Anthony Hubbard, Oscar Catalan and Jada Norris get some homework help from volunteer Cassie Leonard at the Boys & Girls Clubs on Fourth Street.
Athens is a lot like New York's Harlem.
Granted, Harlem probably has a few more jazz clubs. And Athens has more open space. But when it comes to demographics, both communities struggle with a high poverty rate. As a result, more kids drop out of school or face teen pregnancy than in other, more affluent communities.
And while Athens doesn't have its own version of Geoffrey Canada, the educator profiled in Paul Tough's first book, Whatever It Takes, it does have an arsenal of partnerships and programs in place to combat poverty at multiple stages of a child's life.
Tough, who visits Athens on Monday with his newest book, How Children Succeed, focuses on a multi-pronged attack against multi-generational poverty. Breaking the cycle starts before a child is even born and continues, through parenting techniques and stimulating brain development, until the teen years. This approach, unheard of in Athens a few years ago, recently found a foothold in both Clarke County public schools and nonprofits looking for new ways to help kids find as many opportunities as possible.
The Clarke County School District, for example, has specialists like ESOL (English for Speakers of Other Languages) teachers who work one-on-one with children struggling in class because of a language barrier. Early-intervention teachers help students in specific subject areas. Family-engagement specialists help connect parents to outside resources such as counseling, discipline help or other social services. Because the Clarke County School District receives Title I money from the federal government, each school can hire support staff.
"There are a number of community and school supports in place for all students; these include family engagement specialists, graduation coaches and the work of a variety of nonprofits," CCSD spokeswoman Anisa Sullivan Jimenez says. "We lengthened extended-learning time to provide more enrichment and remediation, and there are multiple tutoring programs in place."
CCSD has partnerships with several nonprofits, including the Athens YMCA and the Boys & Girls Clubs. Through grants and scholarships, these organizations offer after-school and summertime opportunities for kids to learn from positive role models, play sports and get extra homework help, rather than simply hanging out at home.
"We teach our kids acceptance, the importance of diversity, knowing that everyone has a story and about unconditional love," says Shae Wilson, associate executive director at the Athens YMCA, where the district buses 330 students from 21 schools. "We have the richest of the rich and the poorest of the poor come in daily, and as we always say, we are just Y kids when we hit the black mat."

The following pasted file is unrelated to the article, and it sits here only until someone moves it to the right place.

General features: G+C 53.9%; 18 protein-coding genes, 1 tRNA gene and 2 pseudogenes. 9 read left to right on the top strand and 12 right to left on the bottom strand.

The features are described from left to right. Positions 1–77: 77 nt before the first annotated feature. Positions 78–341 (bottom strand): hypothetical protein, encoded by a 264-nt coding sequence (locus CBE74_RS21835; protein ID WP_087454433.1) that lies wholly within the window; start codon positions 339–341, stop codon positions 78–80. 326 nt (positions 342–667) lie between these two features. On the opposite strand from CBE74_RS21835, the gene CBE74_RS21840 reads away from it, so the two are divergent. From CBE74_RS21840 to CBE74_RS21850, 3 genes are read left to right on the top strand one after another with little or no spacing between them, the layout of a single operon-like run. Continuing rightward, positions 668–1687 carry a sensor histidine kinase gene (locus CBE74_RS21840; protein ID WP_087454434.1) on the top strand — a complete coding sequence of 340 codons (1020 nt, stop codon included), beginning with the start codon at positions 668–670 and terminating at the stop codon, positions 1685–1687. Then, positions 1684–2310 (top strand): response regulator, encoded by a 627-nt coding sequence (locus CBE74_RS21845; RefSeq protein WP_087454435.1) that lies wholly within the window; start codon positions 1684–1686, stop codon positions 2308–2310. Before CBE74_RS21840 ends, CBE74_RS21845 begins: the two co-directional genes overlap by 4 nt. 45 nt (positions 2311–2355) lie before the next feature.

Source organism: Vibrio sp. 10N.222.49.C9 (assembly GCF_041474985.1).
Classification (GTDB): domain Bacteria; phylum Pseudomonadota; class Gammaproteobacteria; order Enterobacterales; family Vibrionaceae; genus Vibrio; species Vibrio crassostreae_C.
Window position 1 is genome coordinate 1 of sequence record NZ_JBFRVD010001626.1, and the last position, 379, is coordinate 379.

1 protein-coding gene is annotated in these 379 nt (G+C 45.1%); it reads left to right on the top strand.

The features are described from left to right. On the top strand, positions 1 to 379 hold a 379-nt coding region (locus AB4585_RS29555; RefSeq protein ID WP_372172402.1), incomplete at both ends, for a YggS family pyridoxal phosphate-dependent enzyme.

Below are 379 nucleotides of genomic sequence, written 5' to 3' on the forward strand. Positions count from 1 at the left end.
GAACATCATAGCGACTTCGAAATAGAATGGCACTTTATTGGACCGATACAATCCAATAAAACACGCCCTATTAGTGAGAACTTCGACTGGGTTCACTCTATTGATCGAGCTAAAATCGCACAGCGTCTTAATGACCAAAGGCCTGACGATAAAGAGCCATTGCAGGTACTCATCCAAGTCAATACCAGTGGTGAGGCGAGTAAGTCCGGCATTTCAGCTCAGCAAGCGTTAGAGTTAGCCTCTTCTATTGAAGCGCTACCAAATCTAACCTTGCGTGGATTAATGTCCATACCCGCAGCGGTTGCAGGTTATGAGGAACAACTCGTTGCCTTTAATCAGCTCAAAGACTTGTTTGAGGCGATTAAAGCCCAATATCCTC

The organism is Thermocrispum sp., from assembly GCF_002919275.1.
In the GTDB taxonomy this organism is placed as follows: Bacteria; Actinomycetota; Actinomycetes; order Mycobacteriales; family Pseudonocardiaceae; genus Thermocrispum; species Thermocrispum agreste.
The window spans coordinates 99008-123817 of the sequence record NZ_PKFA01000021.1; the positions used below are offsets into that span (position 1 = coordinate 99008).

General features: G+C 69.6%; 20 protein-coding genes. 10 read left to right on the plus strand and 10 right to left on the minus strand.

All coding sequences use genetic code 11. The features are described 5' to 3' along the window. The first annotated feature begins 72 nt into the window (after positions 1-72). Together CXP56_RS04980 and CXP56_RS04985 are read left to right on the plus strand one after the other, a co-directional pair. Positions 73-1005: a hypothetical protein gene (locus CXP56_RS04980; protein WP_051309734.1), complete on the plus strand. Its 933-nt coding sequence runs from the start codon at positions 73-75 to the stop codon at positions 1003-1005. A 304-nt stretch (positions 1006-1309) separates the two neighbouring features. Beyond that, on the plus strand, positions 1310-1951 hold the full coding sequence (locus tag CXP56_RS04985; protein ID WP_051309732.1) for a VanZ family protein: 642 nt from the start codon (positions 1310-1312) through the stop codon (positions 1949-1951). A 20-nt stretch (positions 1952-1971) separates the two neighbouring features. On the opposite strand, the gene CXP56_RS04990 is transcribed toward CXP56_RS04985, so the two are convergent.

At the Boys & Girls Clubs, a different partnership with the school district allowed the clubs access to a three-year federal grant that pays for after-school programming. Several years ago program leaders noticed that despite lessons in character development and conflict resolution, something was still missing. Executive Director Mike Hackett says, "Our job is to help them grow into successful adults, and so, for many years, our focus has been character development and providing good role models, making good decisions about drugs, sex, alcohol, all that stuff," he says. "But in the last decade or so, academics has become a bigger and bigger thing, because we see kids, who, even though they do all the right things, they can't meet those [academic] benchmarks."
To help keep good kids from dropping out of school, clubs began offering tutoring, eventually overhauling the program to align with CCSD's common core standards. The 21st Century grant allowed the clubs to hire teachers and parapros to teach according to the latest standards. The three-year grant is federally funded and administered by the Georgia Department of Education. Hackett says he plans to reapply but hopes at least to stay aligned with the school district.
Aligning with schools also is key in the plan for Whatever It Takes, Athens' anti-poverty initiative named after Tough's book. The program, pioneered by Canada in Harlem, begins before a child is even born by educating parents on techniques and brain development for later in life, Executive Director Tim Johnson says. In addition to early intervention programs such as Head Start, Early Head Start and pre-K, the programs Parents as Teachers and Parent and Child Together, both based on a national model, make sure moms and dads know they are their child's first and most important teacher, he says. Whatever It Takes focuses on neighborhood leaders meeting with parents to talk about their needs, rather than implementing a countywide program that may not be needed everywhere, Johnson says. At one apartment complex, for example, neighbors organized an after-school program to help kids with their homework, and University of Georgia students volunteered to tutor. In another neighborhood, where residents were generally wary of police, a leader took the Citizen Police Academy course. The experience completely changed her view of law enforcement, Johnson says. "By the time it was over, she was an advocate for the police," he says. "She's helped organize a neighborhood watch. That was something that couldn't have happened from somebody outside the neighborhood."
The bottom line, Johnson says, is that every parent wants what's best for their child. It's just that not every parent is equipped with the knowledge of best parenting practices. "Our parents didn't know things we know now, and our children's children will be better off because of things they will know then," he says. "It's about not being judgmental [but]: How can we all do better?"